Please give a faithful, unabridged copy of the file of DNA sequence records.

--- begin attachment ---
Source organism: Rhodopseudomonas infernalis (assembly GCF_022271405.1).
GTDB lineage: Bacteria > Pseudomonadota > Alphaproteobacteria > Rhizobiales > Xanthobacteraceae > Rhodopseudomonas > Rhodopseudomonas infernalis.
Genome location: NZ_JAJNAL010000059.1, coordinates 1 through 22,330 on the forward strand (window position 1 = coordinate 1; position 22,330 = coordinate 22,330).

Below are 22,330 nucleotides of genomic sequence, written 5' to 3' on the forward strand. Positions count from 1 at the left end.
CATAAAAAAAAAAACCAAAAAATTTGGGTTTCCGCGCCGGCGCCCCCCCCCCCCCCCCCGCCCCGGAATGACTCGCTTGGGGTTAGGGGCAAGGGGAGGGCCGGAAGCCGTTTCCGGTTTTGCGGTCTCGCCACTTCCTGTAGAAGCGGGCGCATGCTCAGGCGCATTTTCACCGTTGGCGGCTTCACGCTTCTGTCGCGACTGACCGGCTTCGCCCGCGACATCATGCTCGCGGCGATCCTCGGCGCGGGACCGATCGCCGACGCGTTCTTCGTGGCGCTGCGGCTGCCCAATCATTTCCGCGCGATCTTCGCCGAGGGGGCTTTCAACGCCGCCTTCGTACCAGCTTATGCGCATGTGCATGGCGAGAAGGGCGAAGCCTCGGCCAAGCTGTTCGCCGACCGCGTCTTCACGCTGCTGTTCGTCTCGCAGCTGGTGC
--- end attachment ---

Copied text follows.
Source organism: Rhodopseudomonas infernalis (assembly GCF_022271405.1).
GTDB lineage: Bacteria > Pseudomonadota > Alphaproteobacteria > Rhizobiales > Xanthobacteraceae > Rhodopseudomonas > Rhodopseudomonas infernalis.
Genome location: NZ_JAJNAL010000059.1, coordinates 1 through 22,330 on the forward strand (window position 1 = coordinate 1; position 22,330 = coordinate 22,330).

Below are 22,330 nucleotides of genomic sequence, written 5' to 3' on the forward strand. Positions count from 1 at the left end.
CATAAAAAAAAAAACCAAAAAATTTGGGTTTCCGCGCCGGCGCCCCCCCCCCCCCCCCCGCCCCGGAATGACTCGCTTGGGGTTAGGGGCAAGGGGAGGGCCGGAAGCCGTTTCCGGTTTTGCGGTCTCGCCACTTCCTGTAGAAGCGGGCGCATGCTCAGGCGCATTTTCACCGTTGGCGGCTTCACGCTTCTGTCGCGACTGACCGGCTTCGCCCGCGACATCATGCTCGCGGCGATCCTCGGCGCGGGACCGATCGCCGACGCGTTCTTCGTGGCGCTGCGGCTGCCCAATCATTTCCGCGCGATCTTCGCCGAGGGGGCTTTCAACGCCGCCTTCGTACCAGCTTATGCGCATGTGCATGGCGAGAAGGGCGAAGCCTCGGCCAAGCTGTTCGCCGACCGCGTCTTCACGCTGCTGTTCGTCTCGCAGCTGGTGC